“When the Colts won their Super Bowl in 2006, they couldn’t stop anyone on the ground during the regular season, but by the time the playoffs rolled around they were able to turn that completely around and looked like a completely different defensive unit. They won the Super Bowl that year as much because of their defensive play as anything that Manning and the offense did. Sure they had to outscore the Patriots in the 38-34 in the AFC Championship game, but I think people forget that in the AFC Wildcard round they held the Kansas Chiefs to 8 points and won a defense only game in the AFC Divisional round against the Baltimore Ravens, 15-6.

Mike was also able to make a direct analogy to the Colts all to common roster composition deficiencies with this year's 2010 Colts team.

“The Colts certainly had their share of injuries this year. That’s going to happen to every team at some point, but you just can’t give up the year when it does. As much as anyone that was hurt, they missed safety Bob Sanders. They had a lot of money tied up in Sanders, but the guy once again couldn’t stay on the field and it was among their biggest  problems. Peyton and the Colts offense put up points in nearly every attempt to score in the Wildcard game against the New York Jets. The Jets forced the Colts to punt only one time the entire game, but the Colts couldn’t stop the run and Peyton’s touches were limited. And to compound the problem, the Colts couldn’t defend on special teams."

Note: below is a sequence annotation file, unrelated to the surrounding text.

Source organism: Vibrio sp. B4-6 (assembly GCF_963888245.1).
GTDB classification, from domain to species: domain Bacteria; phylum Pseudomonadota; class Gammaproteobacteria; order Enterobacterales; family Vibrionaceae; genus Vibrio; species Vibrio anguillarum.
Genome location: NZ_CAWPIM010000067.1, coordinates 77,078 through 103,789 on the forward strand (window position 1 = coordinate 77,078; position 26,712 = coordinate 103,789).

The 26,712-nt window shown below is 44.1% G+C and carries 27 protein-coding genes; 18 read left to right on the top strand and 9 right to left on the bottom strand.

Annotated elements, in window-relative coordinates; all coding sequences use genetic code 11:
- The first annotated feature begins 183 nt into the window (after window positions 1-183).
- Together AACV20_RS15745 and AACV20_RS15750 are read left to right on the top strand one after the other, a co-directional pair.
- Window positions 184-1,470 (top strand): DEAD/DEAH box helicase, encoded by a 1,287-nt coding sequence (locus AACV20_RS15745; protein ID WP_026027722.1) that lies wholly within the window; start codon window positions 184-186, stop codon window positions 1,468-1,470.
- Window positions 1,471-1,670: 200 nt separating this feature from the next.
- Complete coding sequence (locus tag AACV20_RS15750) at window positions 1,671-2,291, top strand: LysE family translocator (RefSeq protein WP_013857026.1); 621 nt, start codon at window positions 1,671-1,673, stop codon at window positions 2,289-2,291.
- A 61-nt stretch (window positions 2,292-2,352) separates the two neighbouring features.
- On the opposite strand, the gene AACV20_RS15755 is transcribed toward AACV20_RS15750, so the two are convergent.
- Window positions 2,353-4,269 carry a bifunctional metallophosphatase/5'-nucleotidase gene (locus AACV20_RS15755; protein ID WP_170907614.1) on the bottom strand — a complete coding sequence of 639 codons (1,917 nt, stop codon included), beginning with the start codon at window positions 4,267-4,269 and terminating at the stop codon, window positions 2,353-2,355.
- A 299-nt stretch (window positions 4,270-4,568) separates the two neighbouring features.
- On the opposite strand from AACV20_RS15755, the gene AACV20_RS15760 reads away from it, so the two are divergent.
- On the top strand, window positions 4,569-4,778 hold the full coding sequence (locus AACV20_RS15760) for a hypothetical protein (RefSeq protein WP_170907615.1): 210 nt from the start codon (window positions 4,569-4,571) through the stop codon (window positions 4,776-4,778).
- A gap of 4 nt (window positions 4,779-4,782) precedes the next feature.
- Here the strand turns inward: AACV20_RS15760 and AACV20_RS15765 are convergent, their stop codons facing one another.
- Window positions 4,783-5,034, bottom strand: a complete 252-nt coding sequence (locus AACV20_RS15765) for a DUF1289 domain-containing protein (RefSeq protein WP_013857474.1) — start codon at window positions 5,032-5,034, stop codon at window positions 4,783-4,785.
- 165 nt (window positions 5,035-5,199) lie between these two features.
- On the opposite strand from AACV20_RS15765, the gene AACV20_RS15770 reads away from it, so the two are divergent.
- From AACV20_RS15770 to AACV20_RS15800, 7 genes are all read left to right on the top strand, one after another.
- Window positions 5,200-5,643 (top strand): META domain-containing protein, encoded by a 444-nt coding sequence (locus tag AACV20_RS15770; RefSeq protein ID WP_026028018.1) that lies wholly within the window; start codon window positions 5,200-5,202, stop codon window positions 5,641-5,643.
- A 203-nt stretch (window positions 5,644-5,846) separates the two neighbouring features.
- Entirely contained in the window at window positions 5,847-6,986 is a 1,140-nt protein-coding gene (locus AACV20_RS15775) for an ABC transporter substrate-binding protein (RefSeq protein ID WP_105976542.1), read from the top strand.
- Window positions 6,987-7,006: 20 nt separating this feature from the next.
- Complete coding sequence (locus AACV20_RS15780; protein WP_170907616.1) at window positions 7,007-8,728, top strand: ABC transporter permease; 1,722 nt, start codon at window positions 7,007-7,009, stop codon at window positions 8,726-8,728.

Interestingly, Cardano makes a point that that Colts have arguably the top quarterback in the game and the arguably the top place kicker in the game yet, the it didn’t equal success.